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There are some very important things that aspiring artists should know before they try and make it as a professional.
Just because you have the creative ability to mold perception and shape moods using color, light, and sound, doesn’t mean you have what it takes to make it as an artist.
In fact, being creative and being talented is rarely very lucrative. Being a professional artist is as much about tenacity as it is about talent.
It takes a lot of concentrated energy, impressive levels of ability and commitment, and a combination of luck, timing, and business savvy to succeed as an artist. It’s definitely not easy, but neither is it impossible — especially if you know what to expect when you are first starting your career.
#1 Give Yourself a Hot Brand
Marketing is important, especially in a crowded field like art. There are millions of people that claim to be artists; they all have portfolios and big aspirations. What they don’t all have is a clear brand. Evaluate your skills, evaluate your specialty, and make a branding decision.
- Are you a photographer? Great. What kind? Editorial, travel, wedding, fashion, food? Focus your brand. (As a photographer we shouldn’t even have to tell you this.!)
- Focus your skills through the right lens and get the best shot at success.
- Once you know what your brand is, use it. Promote it, build it, strengthen it, network with it, attend conventions with it, SEO it.
- Make your brand unique, compelling with impact by focusing on a skill and cultivating it. You’ll increase relevancy, opportunity, and ultimately brand value.
#2 Illustrate Your Point
No matter what kind of artist you are, it pays to be able to do a quick sketch to visually articulate your point. Think of it as professional Pictionary. If somebody asks you for an example of a concept or a campaign and hands you a piece of paper and a pen, you should be able to take that notepad and draw your idea with confidence. Not an illustrator? It doesn’t matter. Even if you’re a computer animator, a fashion designer, or a sculptor, having a basic ability to make quick visual illustrations of your ideas will give you the credibility and edge you need in presentations. Anyone can give an “elevator pitch”, but only a few can describe that pitch with a pen as fluently as they can with a paragraph.
#3 Freelance Regularly
Sure, you’d prefer to have one steady, high-paying job as an animator, illustrator, or designer. Who wouldn’t? It’d be great to receive bimonthly paychecks from your company, have health insurance and paid vacation days. Unfortunately, there are a lot more people like you vying for that steady job than there are jobs like that available.
Instead of waiting around for the perfect opportunity to fall out of the sky, you need to create your own opportunities. How do you do this?
- Simple. Freelance as much as you can. Expand your body of work and your network of professional relationships.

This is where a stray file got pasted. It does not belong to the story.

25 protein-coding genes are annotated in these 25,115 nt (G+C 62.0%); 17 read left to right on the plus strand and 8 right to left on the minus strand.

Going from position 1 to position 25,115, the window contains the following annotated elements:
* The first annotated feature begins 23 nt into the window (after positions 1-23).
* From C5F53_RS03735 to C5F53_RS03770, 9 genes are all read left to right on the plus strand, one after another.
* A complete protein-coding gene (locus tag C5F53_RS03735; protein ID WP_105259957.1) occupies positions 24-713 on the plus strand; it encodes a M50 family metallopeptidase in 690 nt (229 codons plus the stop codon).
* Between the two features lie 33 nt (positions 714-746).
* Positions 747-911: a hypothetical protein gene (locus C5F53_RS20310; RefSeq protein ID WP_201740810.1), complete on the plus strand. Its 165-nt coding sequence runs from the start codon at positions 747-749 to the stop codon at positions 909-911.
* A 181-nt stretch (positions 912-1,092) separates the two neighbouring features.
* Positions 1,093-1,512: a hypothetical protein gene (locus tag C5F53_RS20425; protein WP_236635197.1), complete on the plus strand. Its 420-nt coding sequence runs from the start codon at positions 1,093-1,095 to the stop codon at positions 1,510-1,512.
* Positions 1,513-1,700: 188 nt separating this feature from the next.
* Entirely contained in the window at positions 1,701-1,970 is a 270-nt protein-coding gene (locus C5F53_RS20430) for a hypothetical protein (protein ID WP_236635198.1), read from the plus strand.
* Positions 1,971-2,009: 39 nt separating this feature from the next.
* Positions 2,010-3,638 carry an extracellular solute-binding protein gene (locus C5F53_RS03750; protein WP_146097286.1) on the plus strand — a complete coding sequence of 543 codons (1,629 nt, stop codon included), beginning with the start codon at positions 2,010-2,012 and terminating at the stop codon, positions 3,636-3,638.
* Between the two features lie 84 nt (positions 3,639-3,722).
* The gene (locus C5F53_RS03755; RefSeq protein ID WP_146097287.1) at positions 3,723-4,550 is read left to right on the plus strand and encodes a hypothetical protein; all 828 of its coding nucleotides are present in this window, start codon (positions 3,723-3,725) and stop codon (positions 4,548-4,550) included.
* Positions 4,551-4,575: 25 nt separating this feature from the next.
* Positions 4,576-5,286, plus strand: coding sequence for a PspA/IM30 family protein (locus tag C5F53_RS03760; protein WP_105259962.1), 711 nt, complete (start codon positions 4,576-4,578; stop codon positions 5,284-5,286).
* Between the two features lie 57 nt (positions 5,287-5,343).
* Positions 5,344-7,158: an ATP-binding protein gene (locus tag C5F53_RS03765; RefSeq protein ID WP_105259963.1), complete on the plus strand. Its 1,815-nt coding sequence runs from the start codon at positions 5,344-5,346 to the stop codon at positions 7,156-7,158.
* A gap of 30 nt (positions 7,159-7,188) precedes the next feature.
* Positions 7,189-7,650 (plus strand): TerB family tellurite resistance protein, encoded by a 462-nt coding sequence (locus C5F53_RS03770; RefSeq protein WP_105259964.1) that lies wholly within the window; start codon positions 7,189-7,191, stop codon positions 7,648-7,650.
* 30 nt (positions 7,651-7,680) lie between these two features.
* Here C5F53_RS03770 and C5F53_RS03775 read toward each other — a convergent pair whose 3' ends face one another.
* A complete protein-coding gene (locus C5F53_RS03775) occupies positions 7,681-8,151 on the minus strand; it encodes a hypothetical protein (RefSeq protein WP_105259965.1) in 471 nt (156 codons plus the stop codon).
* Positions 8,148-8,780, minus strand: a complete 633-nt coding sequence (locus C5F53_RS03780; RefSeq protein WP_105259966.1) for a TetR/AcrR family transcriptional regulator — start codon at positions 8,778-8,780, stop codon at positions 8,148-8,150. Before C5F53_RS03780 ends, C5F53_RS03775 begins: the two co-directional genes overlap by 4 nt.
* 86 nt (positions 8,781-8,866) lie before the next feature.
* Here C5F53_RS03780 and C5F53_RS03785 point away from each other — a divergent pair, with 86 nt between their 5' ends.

- Work with start-ups, do little one-off corporate projects, take month-long contract gigs. You never know which of the many pots on the fire is going to boil first.
- If you’ve gotten your work exposed to a lot of people, you’ll have much better odds of getting hired when one of these projects takes off. After all, you’ll already be a known and respected commodity.
#4 Volunteer: Serve Others While Serving Yourself
Sometimes we do freelance work for free: it’s called volunteering. Sure, you can look at it as working for free… or, you can look at it as networking.
Try thinking about it like this:
- If you are a talented artist and you aren’t getting paid for that talent, one of the reasons may be lack of exposure.
- It’s as simple as that — not enough people have seen your work! By volunteering, you get to look like a benevolent human being AND you get to showcase your skills to a potentially large and appreciative audience.
- You never know when one of the many people associated with your volunteer project will offer you a job — or an introduction — that can help out your career.
#5 Show Off Your Professional Portfolio Online and Off
Every serious artist needs a serious portfolio. If you want people to consider you a professional, you will need to compile and design a professional portfolio both on the web and in a traditional “book.”
Your book should be in a nice presentation case. Remember, the feel and texture of the case itself as well as the sheen on the sleeves that hold your work will all be evaluated (even if unconsciously) by the people to whom you present your work.
- Online, your portfolio needs to be professionally designed by a web designer; it should be clearly organized and easy to navigate.
- An artist with a badly designed online portfolio will not look professional, no matter how good his or her work is.
- Make sure to link to your experience and education in a resume section, showcase your clients and expertise.
- If you work in various media, you should have a painting channel, an illustration channel, a photography channel, each segmented to highlight your top work in each section.
Guest author: ArtBistro. This article was originally posted on ArtBistro
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